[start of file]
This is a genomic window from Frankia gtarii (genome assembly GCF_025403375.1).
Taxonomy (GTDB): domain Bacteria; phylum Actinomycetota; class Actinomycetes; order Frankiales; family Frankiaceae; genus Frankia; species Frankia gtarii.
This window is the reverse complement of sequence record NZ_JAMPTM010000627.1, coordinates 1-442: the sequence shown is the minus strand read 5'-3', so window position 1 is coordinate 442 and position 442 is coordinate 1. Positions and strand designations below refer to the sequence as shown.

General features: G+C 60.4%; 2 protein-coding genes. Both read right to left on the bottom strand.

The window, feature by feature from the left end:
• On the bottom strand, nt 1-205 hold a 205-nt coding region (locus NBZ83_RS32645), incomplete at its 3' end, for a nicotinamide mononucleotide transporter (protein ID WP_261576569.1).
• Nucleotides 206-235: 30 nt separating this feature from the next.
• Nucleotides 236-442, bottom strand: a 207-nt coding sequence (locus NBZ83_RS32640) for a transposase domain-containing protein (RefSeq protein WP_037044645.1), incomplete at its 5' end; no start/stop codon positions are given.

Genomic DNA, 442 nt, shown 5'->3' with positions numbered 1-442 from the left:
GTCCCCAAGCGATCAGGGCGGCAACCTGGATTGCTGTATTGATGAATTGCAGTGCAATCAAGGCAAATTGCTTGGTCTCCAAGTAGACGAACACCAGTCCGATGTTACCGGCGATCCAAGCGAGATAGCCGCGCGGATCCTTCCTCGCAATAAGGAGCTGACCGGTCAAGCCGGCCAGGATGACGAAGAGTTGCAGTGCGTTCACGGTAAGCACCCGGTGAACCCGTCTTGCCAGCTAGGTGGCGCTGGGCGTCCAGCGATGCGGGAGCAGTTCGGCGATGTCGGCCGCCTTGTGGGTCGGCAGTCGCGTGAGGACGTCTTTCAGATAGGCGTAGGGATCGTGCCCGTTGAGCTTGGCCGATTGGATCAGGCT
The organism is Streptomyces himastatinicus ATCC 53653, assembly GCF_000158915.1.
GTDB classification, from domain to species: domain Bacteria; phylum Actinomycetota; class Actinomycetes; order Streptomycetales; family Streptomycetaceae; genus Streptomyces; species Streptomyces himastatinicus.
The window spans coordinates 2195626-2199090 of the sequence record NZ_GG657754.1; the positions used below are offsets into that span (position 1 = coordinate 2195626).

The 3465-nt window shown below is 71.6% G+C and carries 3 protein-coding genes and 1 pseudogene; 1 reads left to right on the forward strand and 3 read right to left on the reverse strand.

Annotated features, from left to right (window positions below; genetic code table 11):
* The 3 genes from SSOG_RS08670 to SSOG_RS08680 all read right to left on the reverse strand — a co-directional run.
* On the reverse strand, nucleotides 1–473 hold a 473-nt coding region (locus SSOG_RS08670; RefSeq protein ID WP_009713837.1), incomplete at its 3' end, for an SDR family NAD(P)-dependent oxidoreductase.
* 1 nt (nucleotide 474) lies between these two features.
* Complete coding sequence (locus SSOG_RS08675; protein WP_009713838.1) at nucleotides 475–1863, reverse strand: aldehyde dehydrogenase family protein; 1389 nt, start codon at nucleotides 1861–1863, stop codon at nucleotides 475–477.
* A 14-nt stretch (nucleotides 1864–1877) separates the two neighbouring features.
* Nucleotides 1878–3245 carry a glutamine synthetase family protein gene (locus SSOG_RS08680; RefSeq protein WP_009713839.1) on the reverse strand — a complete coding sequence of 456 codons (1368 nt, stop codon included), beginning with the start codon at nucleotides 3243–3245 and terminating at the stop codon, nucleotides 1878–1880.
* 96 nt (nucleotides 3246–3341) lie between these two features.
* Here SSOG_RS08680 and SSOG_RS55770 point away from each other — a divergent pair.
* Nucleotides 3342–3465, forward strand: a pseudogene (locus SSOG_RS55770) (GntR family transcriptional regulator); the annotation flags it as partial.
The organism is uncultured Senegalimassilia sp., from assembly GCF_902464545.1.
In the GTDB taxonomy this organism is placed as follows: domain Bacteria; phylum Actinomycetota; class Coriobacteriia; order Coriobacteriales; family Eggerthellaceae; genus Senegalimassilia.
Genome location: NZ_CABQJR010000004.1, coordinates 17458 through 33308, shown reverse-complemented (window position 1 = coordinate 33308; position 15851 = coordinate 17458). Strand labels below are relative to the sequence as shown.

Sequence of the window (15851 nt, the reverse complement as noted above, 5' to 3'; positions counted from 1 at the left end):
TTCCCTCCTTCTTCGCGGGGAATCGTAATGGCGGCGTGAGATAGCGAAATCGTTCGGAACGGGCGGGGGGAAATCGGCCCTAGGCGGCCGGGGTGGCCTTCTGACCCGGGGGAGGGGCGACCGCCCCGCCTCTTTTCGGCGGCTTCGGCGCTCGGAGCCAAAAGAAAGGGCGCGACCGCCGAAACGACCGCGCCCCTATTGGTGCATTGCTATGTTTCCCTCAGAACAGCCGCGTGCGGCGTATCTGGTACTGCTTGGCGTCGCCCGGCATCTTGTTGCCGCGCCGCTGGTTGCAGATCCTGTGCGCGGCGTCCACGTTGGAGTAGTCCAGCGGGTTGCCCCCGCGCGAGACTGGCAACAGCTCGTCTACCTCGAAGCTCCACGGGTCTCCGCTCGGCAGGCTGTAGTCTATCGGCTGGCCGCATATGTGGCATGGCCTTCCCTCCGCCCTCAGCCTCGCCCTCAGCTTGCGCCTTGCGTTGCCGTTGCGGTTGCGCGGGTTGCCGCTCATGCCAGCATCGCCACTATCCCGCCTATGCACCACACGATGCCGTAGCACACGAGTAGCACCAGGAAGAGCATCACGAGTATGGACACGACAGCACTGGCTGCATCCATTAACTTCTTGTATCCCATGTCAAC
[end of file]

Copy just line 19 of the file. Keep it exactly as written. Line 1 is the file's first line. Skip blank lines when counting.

* Complete coding sequence (locus SSOG_RS08675; protein WP_009713838.1) at nucleotides 475–1863, reverse strand: aldehyde dehydrogenase family protein; 1389 nt, start codon at nucleotides 1861–1863, stop codon at nucleotides 475–477.